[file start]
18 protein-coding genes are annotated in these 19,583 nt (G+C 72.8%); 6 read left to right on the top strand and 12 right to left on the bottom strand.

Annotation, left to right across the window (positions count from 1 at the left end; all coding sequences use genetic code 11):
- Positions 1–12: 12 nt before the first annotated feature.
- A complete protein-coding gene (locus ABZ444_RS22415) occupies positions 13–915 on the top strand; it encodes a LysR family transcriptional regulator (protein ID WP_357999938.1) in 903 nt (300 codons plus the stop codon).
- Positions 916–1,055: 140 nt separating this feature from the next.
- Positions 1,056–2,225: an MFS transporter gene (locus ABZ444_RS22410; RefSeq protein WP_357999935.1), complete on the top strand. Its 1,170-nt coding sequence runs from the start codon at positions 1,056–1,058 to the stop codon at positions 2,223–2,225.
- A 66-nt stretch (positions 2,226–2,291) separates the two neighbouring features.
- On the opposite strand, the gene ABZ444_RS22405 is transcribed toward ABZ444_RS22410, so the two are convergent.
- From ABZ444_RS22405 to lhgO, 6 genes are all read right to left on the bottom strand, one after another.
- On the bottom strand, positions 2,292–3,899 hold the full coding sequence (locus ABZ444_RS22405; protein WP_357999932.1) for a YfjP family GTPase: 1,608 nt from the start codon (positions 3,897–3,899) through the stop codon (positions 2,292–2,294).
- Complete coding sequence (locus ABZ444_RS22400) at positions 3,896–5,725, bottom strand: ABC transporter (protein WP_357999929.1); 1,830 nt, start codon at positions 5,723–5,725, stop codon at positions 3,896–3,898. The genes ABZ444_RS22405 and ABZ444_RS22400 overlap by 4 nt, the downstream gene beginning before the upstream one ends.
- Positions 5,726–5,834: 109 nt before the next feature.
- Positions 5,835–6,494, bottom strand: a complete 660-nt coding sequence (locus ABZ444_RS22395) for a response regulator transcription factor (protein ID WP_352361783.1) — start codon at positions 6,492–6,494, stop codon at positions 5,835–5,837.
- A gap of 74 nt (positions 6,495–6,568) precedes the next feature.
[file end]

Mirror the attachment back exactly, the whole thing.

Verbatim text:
18 protein-coding genes are annotated in these 19,583 nt (G+C 72.8%); 6 read left to right on the top strand and 12 right to left on the bottom strand.

Annotation, left to right across the window (positions count from 1 at the left end; all coding sequences use genetic code 11):
- Positions 1–12: 12 nt before the first annotated feature.
- A complete protein-coding gene (locus ABZ444_RS22415) occupies positions 13–915 on the top strand; it encodes a LysR family transcriptional regulator (protein ID WP_357999938.1) in 903 nt (300 codons plus the stop codon).
- Positions 916–1,055: 140 nt separating this feature from the next.
- Positions 1,056–2,225: an MFS transporter gene (locus ABZ444_RS22410; RefSeq protein WP_357999935.1), complete on the top strand. Its 1,170-nt coding sequence runs from the start codon at positions 1,056–1,058 to the stop codon at positions 2,223–2,225.
- A 66-nt stretch (positions 2,226–2,291) separates the two neighbouring features.
- On the opposite strand, the gene ABZ444_RS22405 is transcribed toward ABZ444_RS22410, so the two are convergent.
- From ABZ444_RS22405 to lhgO, 6 genes are all read right to left on the bottom strand, one after another.
- On the bottom strand, positions 2,292–3,899 hold the full coding sequence (locus ABZ444_RS22405; protein WP_357999932.1) for a YfjP family GTPase: 1,608 nt from the start codon (positions 3,897–3,899) through the stop codon (positions 2,292–2,294).
- Complete coding sequence (locus ABZ444_RS22400) at positions 3,896–5,725, bottom strand: ABC transporter (protein WP_357999929.1); 1,830 nt, start codon at positions 5,723–5,725, stop codon at positions 3,896–3,898. The genes ABZ444_RS22405 and ABZ444_RS22400 overlap by 4 nt, the downstream gene beginning before the upstream one ends.
- Positions 5,726–5,834: 109 nt before the next feature.
- Positions 5,835–6,494, bottom strand: a complete 660-nt coding sequence (locus ABZ444_RS22395) for a response regulator transcription factor (protein ID WP_352361783.1) — start codon at positions 6,492–6,494, stop codon at positions 5,835–5,837.
- A gap of 74 nt (positions 6,495–6,568) precedes the next feature.